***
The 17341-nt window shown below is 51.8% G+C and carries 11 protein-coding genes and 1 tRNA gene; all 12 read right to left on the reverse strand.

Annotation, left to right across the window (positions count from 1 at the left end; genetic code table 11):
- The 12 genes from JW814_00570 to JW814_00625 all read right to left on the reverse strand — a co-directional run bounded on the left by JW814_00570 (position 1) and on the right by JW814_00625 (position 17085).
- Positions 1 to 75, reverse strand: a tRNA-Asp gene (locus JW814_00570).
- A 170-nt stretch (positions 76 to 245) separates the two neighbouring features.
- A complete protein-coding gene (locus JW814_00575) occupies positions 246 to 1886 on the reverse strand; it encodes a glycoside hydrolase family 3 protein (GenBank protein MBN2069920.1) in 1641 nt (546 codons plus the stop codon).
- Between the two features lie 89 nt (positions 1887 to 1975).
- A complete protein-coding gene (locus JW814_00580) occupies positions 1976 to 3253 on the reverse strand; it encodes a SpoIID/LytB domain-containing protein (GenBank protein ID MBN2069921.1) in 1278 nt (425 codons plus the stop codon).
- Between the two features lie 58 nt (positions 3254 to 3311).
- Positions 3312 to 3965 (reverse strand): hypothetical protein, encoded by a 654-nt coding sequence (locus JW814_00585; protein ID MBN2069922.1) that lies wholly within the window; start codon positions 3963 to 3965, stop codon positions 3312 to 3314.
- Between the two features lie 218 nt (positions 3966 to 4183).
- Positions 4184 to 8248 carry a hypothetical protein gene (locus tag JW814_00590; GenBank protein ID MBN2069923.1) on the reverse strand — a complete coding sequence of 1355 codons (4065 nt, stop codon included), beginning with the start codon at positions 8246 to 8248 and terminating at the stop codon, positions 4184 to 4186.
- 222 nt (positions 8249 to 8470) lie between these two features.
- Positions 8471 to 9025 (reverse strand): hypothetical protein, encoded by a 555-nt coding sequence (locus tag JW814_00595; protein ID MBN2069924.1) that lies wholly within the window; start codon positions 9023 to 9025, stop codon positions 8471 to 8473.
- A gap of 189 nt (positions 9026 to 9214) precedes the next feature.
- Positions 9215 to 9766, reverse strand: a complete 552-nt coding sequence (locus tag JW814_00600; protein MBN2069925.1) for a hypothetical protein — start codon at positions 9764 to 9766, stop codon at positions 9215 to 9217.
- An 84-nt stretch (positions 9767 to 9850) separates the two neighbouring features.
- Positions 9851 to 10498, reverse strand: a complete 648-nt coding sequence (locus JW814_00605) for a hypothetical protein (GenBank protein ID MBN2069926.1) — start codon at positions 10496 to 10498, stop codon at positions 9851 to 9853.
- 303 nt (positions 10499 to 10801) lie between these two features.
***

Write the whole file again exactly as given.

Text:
The 17341-nt window shown below is 51.8% G+C and carries 11 protein-coding genes and 1 tRNA gene; all 12 read right to left on the reverse strand.

Annotation, left to right across the window (positions count from 1 at the left end; genetic code table 11):
- The 12 genes from JW814_00570 to JW814_00625 all read right to left on the reverse strand — a co-directional run bounded on the left by JW814_00570 (position 1) and on the right by JW814_00625 (position 17085).
- Positions 1 to 75, reverse strand: a tRNA-Asp gene (locus JW814_00570).
- A 170-nt stretch (positions 76 to 245) separates the two neighbouring features.
- A complete protein-coding gene (locus JW814_00575) occupies positions 246 to 1886 on the reverse strand; it encodes a glycoside hydrolase family 3 protein (GenBank protein MBN2069920.1) in 1641 nt (546 codons plus the stop codon).
- Between the two features lie 89 nt (positions 1887 to 1975).
- A complete protein-coding gene (locus JW814_00580) occupies positions 1976 to 3253 on the reverse strand; it encodes a SpoIID/LytB domain-containing protein (GenBank protein ID MBN2069921.1) in 1278 nt (425 codons plus the stop codon).
- Between the two features lie 58 nt (positions 3254 to 3311).
- Positions 3312 to 3965 (reverse strand): hypothetical protein, encoded by a 654-nt coding sequence (locus JW814_00585; protein ID MBN2069922.1) that lies wholly within the window; start codon positions 3963 to 3965, stop codon positions 3312 to 3314.
- Between the two features lie 218 nt (positions 3966 to 4183).
- Positions 4184 to 8248 carry a hypothetical protein gene (locus tag JW814_00590; GenBank protein ID MBN2069923.1) on the reverse strand — a complete coding sequence of 1355 codons (4065 nt, stop codon included), beginning with the start codon at positions 8246 to 8248 and terminating at the stop codon, positions 4184 to 4186.
- 222 nt (positions 8249 to 8470) lie between these two features.
- Positions 8471 to 9025 (reverse strand): hypothetical protein, encoded by a 555-nt coding sequence (locus tag JW814_00595; protein ID MBN2069924.1) that lies wholly within the window; start codon positions 9023 to 9025, stop codon positions 8471 to 8473.
- A gap of 189 nt (positions 9026 to 9214) precedes the next feature.
- Positions 9215 to 9766, reverse strand: a complete 552-nt coding sequence (locus tag JW814_00600; protein MBN2069925.1) for a hypothetical protein — start codon at positions 9764 to 9766, stop codon at positions 9215 to 9217.
- An 84-nt stretch (positions 9767 to 9850) separates the two neighbouring features.
- Positions 9851 to 10498, reverse strand: a complete 648-nt coding sequence (locus JW814_00605) for a hypothetical protein (GenBank protein ID MBN2069926.1) — start codon at positions 10496 to 10498, stop codon at positions 9851 to 9853.
- 303 nt (positions 10499 to 10801) lie between these two features.